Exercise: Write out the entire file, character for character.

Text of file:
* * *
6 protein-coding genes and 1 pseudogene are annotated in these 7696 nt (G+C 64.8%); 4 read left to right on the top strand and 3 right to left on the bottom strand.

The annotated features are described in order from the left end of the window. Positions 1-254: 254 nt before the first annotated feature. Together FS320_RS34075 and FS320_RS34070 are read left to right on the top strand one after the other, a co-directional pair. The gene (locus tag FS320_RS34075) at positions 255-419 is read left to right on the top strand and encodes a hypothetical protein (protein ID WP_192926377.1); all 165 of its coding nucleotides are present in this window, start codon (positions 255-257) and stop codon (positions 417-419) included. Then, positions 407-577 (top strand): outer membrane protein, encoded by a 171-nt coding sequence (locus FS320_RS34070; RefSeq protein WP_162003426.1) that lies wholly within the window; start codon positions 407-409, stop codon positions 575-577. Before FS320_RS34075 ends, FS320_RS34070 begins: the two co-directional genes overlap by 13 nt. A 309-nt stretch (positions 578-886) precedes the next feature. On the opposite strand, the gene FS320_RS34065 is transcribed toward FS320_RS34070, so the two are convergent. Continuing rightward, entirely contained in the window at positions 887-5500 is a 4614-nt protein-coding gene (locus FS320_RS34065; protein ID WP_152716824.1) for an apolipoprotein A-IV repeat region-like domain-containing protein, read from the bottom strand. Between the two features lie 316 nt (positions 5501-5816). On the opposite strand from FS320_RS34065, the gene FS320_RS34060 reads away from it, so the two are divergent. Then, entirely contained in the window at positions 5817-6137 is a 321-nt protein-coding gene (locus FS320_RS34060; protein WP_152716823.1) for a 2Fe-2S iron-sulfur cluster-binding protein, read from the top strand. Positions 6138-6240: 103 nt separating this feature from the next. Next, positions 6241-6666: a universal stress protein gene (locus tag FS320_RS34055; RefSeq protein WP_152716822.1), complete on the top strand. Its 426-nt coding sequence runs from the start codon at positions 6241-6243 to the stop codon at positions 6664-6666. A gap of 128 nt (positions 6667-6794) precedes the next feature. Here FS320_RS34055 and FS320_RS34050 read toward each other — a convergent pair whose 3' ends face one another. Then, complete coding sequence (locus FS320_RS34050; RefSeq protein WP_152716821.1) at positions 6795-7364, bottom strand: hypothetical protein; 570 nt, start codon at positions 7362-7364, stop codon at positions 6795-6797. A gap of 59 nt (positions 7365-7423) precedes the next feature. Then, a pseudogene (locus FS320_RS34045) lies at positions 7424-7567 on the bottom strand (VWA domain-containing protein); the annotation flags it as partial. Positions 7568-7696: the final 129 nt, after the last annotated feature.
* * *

6 protein-coding genes and 1 pseudogene are annotated in these 7696 nt (G+C 64.8%); 4 read left to right on the top strand and 3 right to left on the bottom strand.

The annotated features are described in order from the left end of the window. Positions 1-254: 254 nt before the first annotated feature. Together FS320_RS34075 and FS320_RS34070 are read left to right on the top strand one after the other, a co-directional pair. The gene (locus tag FS320_RS34075) at positions 255-419 is read left to right on the top strand and encodes a hypothetical protein (protein ID WP_192926377.1); all 165 of its coding nucleotides are present in this window, start codon (positions 255-257) and stop codon (positions 417-419) included. Then, positions 407-577 (top strand): outer membrane protein, encoded by a 171-nt coding sequence (locus FS320_RS34070; RefSeq protein WP_162003426.1) that lies wholly within the window; start codon positions 407-409, stop codon positions 575-577. Before FS320_RS34075 ends, FS320_RS34070 begins: the two co-directional genes overlap by 13 nt. A 309-nt stretch (positions 578-886) precedes the next feature. On the opposite strand, the gene FS320_RS34065 is transcribed toward FS320_RS34070, so the two are convergent. Continuing rightward, entirely contained in the window at positions 887-5500 is a 4614-nt protein-coding gene (locus FS320_RS34065; protein ID WP_152716824.1) for an apolipoprotein A-IV repeat region-like domain-containing protein, read from the bottom strand. Between the two features lie 316 nt (positions 5501-5816). On the opposite strand from FS320_RS34065, the gene FS320_RS34060 reads away from it, so the two are divergent. Then, entirely contained in the window at positions 5817-6137 is a 321-nt protein-coding gene (locus FS320_RS34060; protein WP_152716823.1) for a 2Fe-2S iron-sulfur cluster-binding protein, read from the top strand. Positions 6138-6240: 103 nt separating this feature from the next. Next, positions 6241-6666: a universal stress protein gene (locus tag FS320_RS34055; RefSeq protein WP_152716822.1), complete on the top strand. Its 426-nt coding sequence runs from the start codon at positions 6241-6243 to the stop codon at positions 6664-6666. A gap of 128 nt (positions 6667-6794) precedes the next feature. Here FS320_RS34055 and FS320_RS34050 read toward each other — a convergent pair whose 3' ends face one another. Then, complete coding sequence (locus FS320_RS34050; RefSeq protein WP_152716821.1) at positions 6795-7364, bottom strand: hypothetical protein; 570 nt, start codon at positions 7362-7364, stop codon at positions 6795-6797. A gap of 59 nt (positions 7365-7423) precedes the next feature. Then, a pseudogene (locus FS320_RS34045) lies at positions 7424-7567 on the bottom strand (VWA domain-containing protein); the annotation flags it as partial. Positions 7568-7696: the final 129 nt, after the last annotated feature.